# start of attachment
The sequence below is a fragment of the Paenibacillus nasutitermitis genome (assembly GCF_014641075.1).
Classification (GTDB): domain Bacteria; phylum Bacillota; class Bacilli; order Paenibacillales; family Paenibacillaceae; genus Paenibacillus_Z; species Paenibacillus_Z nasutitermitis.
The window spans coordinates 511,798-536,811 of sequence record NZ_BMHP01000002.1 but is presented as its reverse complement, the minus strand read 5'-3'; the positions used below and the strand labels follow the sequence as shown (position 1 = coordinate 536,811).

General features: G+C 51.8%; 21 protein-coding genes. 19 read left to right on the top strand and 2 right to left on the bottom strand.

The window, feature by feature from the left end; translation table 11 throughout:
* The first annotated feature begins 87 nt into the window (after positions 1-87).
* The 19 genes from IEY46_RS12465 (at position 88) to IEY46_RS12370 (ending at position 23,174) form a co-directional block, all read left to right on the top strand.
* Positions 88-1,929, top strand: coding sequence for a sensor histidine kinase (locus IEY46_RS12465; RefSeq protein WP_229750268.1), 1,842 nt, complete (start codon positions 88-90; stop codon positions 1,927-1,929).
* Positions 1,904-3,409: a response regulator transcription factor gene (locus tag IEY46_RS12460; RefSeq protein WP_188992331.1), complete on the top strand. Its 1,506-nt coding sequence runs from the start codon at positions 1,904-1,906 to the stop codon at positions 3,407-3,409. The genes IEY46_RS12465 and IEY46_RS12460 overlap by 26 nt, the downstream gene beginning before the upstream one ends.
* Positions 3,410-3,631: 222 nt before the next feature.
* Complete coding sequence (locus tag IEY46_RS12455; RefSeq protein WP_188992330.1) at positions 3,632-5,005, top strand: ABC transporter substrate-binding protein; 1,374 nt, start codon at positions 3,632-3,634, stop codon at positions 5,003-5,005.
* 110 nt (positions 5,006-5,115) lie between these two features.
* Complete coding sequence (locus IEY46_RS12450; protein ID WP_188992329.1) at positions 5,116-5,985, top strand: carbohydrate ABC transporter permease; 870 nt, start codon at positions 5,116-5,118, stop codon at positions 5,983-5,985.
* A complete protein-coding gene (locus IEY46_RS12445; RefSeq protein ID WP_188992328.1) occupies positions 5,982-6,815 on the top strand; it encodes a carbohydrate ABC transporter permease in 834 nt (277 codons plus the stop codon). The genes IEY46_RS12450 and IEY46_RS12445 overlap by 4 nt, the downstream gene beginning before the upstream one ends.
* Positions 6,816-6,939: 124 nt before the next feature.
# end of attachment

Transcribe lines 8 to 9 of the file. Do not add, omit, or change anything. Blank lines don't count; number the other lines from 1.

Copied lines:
* Positions 88-1,929, top strand: coding sequence for a sensor histidine kinase (locus IEY46_RS12465; RefSeq protein WP_229750268.1), 1,842 nt, complete (start codon positions 88-90; stop codon positions 1,927-1,929).
* Positions 1,904-3,409: a response regulator transcription factor gene (locus tag IEY46_RS12460; RefSeq protein WP_188992331.1), complete on the top strand. Its 1,506-nt coding sequence runs from the start codon at positions 1,904-1,906 to the stop codon at positions 3,407-3,409. The genes IEY46_RS12465 and IEY46_RS12460 overlap by 26 nt, the downstream gene beginning before the upstream one ends.